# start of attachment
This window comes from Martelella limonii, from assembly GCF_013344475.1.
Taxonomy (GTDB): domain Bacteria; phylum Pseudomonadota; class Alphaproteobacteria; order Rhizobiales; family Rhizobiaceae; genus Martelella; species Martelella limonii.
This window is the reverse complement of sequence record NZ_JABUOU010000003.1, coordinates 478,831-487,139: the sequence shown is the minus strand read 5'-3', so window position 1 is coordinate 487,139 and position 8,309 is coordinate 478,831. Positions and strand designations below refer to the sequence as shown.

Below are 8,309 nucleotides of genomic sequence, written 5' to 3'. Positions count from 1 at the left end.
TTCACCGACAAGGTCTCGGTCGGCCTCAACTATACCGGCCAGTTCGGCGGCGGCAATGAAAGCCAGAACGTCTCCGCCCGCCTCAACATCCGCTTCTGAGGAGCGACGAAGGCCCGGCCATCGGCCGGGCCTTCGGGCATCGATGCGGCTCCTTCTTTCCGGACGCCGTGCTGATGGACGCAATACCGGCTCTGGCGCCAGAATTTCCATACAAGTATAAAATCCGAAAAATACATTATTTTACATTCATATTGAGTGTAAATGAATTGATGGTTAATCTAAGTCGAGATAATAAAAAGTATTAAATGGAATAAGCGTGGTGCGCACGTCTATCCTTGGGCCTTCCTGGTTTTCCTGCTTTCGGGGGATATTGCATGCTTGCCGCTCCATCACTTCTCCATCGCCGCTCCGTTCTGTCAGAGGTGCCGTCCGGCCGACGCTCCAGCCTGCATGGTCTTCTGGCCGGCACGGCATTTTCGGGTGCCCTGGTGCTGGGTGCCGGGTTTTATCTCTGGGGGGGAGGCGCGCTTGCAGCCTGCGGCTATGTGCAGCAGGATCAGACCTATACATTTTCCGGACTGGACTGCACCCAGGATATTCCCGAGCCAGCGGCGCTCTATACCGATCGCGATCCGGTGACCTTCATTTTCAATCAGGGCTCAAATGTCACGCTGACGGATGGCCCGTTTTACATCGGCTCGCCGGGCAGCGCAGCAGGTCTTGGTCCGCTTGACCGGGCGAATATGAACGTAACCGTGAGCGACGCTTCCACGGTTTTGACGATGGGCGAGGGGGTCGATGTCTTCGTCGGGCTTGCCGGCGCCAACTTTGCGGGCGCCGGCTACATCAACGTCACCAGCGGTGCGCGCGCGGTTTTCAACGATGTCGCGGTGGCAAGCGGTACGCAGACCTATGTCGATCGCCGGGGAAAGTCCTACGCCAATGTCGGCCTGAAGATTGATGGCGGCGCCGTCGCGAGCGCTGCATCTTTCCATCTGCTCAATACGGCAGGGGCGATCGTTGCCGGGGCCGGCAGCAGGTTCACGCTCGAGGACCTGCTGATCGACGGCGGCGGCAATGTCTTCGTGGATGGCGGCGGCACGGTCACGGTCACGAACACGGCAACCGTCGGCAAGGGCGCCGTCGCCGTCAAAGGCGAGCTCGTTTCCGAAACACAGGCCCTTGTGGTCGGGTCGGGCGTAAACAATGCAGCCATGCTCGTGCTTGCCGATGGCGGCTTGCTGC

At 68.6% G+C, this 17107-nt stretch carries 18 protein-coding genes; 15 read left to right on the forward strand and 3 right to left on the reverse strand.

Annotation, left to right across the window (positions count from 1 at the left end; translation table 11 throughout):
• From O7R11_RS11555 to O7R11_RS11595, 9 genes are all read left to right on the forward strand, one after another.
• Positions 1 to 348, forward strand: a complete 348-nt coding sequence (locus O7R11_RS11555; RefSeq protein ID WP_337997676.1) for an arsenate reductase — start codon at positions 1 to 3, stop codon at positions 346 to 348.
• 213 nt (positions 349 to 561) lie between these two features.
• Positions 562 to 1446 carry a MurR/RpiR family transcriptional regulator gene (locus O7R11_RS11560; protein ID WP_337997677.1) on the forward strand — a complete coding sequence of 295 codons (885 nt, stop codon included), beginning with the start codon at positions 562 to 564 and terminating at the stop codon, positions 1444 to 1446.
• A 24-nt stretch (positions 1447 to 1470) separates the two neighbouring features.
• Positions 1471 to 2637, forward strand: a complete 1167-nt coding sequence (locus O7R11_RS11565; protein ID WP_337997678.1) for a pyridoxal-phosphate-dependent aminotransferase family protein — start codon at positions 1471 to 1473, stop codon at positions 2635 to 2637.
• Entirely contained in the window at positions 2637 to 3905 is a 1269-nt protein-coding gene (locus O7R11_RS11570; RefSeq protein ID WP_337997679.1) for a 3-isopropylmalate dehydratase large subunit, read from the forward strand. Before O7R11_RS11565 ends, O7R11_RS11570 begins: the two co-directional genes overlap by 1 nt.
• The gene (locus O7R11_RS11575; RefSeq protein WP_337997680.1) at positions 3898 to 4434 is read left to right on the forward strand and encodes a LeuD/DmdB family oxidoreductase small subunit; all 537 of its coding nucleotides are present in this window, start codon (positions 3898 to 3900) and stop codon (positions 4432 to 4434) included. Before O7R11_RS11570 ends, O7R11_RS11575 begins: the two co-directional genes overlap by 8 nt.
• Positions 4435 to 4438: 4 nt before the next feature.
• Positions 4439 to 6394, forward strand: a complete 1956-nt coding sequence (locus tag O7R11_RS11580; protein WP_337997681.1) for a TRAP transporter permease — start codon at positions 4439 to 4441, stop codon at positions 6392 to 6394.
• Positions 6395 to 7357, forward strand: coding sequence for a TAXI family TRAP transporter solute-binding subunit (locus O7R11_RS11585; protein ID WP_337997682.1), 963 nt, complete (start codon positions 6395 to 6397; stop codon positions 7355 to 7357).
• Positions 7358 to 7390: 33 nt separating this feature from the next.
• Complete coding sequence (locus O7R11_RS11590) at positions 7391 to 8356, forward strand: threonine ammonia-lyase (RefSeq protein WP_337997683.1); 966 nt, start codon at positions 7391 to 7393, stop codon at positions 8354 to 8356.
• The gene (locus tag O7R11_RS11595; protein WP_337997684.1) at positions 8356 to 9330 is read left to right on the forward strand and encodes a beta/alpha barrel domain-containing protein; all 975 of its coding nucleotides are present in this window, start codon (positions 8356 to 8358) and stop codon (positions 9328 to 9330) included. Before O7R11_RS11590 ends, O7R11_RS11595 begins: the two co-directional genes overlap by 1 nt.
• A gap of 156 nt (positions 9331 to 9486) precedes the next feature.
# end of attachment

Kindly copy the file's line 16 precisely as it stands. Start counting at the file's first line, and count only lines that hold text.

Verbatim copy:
• Positions 4435 to 4438: 4 nt before the next feature.